It’s an oft-repeated, and regularly publicised, solicitors’ mantra for clients to get their affairs in order.
Yet there is one complex, sensitive and deeply personal area where the implications of getting it wrong are particularly dire: succession planning in family farming businesses.
From significant financial claims that threaten the very existence of the business, to an irretrievable breakdown in even the closest of relationships, the consequences of lack of effective succession planning can prove devastating following the death of a family member.
The considerable value of these businesses, and the resultant temptation for family members to ensure they receive their perceived – or assumed – share of that worth, means that all too often we see even very close family relationships deteriorate following disagreements about the deceased’s wishes, especially where there is no formal agreement in place.
Even if clients have a properly drafted and up-to-date partnership agreement or will, opportunities exist for family members to make a claim for legal rights where the farm is held by the business, meaning the farm assets are deemed moveable estate.
It is usually not enough to simply customise a standard will: the legal complexities of the Scottish system mean it is extremely important that the background of the business set-up is thoroughly investigated, so the party’s intention is accurately documented at the time of drafting.
At a recent Scottish Association of Young Farmers’ Cultivating Leaders event on this subject, we presented various scenarios: putting the importance of effective planning in context.
In the first instance, we considered the case of a married couple with two children; the father owning the farm and house, worth around £2,000,000.
Here, the father died without a will and no agreement could be reached as to what to do with the estate. In this scenario a “scheme of division” in terms of the Succession (Scotland) Act 1964 would apply.
It is generally – and incorrectly – assumed in such situations that the spouse would inherit the whole estate.
Following this model, and making some general assumptions, the spouse would only inherit around a quarter of the value of the estate, with the two children splitting the balance of the value between them.
In a quirk of Scots Law, if a farm is held in the partnership or in a Limited Company, the farm assets are deemed moveable estate.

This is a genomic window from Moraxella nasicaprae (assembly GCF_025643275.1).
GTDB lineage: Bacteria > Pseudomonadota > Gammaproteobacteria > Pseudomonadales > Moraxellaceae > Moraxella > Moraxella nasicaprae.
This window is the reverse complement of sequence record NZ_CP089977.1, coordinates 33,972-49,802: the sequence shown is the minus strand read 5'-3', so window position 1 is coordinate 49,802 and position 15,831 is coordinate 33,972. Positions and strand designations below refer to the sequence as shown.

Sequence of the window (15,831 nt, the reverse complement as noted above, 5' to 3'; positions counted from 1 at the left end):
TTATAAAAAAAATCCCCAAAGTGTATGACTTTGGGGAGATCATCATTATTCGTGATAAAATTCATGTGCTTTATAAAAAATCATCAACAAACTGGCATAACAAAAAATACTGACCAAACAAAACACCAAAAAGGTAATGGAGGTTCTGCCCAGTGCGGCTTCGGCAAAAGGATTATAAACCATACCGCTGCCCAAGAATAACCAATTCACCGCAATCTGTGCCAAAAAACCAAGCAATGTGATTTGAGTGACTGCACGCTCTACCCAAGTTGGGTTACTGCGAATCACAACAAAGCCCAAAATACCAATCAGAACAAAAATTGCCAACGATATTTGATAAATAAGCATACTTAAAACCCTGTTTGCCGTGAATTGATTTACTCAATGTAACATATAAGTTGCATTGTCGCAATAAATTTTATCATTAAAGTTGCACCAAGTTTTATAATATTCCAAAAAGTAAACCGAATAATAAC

As such, the children could, in terms of the Succession (Scotland) Act 1964, make a claim for “legal rights.”
Here, the farm is held in the name of the farming partnership comprising the husband and one son held in 80:20 ratio: the wife and other child not being partners.
In this scenario the father had a valid will leaving everything to his wife: the children being effectively disinherited.
Regardless of the details of the will, a crude calculation in this scenario shows the children would collectively be entitled to payment of one-third of the father’s 80% share in the partnership assets, roughly equating to £533,333.
This potential claim could be circumvented with planning; had the farm been retained outwith the partnership it would remain heritable property and, as the law currently stands, the farm would not be subject to a legal rights claim. The family farm could instead be passed on to those for whom it was intended, and the future of the business protected.
The other family members could be provided for separately and unintended consequences avoided.
Whilst we can never legislate for a family’s reaction to the passing of a family member, protections can be put in place to avoid tools becoming weapons, and the family itself proving to be the biggest threat to the family farm.
Linda Tinson is a director of rural business at Ledingham Chalmers, based in the firm’s Stirling office.
An earlier version of this article appeared in the Dundee Courier on 31 January 2017.
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